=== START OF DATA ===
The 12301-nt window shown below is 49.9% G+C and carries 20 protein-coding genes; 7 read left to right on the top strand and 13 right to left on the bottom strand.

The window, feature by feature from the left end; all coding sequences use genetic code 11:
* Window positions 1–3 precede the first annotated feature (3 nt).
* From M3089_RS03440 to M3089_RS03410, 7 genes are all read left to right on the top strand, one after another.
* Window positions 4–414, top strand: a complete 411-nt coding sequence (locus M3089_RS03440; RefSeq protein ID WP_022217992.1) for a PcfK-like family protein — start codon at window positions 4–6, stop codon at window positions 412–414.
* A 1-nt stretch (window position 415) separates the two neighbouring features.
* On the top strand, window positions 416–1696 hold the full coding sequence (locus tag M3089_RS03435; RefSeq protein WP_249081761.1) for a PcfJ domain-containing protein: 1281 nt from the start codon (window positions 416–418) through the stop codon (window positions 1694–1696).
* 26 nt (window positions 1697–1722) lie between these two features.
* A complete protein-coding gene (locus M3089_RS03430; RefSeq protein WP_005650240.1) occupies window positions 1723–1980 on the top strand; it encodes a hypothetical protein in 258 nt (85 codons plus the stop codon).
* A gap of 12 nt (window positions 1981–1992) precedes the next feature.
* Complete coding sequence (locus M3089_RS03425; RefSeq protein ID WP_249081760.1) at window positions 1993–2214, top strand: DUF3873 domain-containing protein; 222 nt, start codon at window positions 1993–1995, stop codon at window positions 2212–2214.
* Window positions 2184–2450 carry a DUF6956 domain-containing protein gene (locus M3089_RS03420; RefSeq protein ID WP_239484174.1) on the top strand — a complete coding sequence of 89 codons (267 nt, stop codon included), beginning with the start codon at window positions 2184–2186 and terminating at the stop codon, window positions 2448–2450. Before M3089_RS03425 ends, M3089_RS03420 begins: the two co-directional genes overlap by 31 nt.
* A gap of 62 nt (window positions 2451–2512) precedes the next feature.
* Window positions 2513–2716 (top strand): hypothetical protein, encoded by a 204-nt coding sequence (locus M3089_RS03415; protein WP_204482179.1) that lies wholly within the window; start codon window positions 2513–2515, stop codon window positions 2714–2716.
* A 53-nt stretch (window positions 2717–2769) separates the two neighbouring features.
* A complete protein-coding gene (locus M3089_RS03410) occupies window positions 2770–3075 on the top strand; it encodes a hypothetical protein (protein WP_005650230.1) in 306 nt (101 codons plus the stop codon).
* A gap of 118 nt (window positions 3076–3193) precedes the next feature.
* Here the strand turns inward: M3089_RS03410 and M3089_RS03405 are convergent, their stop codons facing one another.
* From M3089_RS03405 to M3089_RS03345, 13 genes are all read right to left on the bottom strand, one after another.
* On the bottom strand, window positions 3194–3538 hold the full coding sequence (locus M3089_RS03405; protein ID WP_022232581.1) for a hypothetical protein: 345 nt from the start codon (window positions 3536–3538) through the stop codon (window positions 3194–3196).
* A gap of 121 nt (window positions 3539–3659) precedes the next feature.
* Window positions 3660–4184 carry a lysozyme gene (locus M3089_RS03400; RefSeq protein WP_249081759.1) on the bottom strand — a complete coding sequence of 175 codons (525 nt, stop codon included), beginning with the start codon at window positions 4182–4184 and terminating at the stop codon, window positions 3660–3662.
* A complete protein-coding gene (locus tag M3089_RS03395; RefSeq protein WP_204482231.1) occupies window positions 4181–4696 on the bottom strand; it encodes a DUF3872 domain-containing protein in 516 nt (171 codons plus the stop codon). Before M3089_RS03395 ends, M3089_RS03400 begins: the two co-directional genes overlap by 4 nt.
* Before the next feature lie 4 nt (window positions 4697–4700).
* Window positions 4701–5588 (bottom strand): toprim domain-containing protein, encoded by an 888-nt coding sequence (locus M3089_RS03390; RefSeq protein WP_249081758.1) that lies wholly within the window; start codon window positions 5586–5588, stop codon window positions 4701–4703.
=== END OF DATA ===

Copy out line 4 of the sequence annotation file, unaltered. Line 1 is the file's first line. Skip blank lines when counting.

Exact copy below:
* From M3089_RS03440 to M3089_RS03410, 7 genes are all read left to right on the top strand, one after another.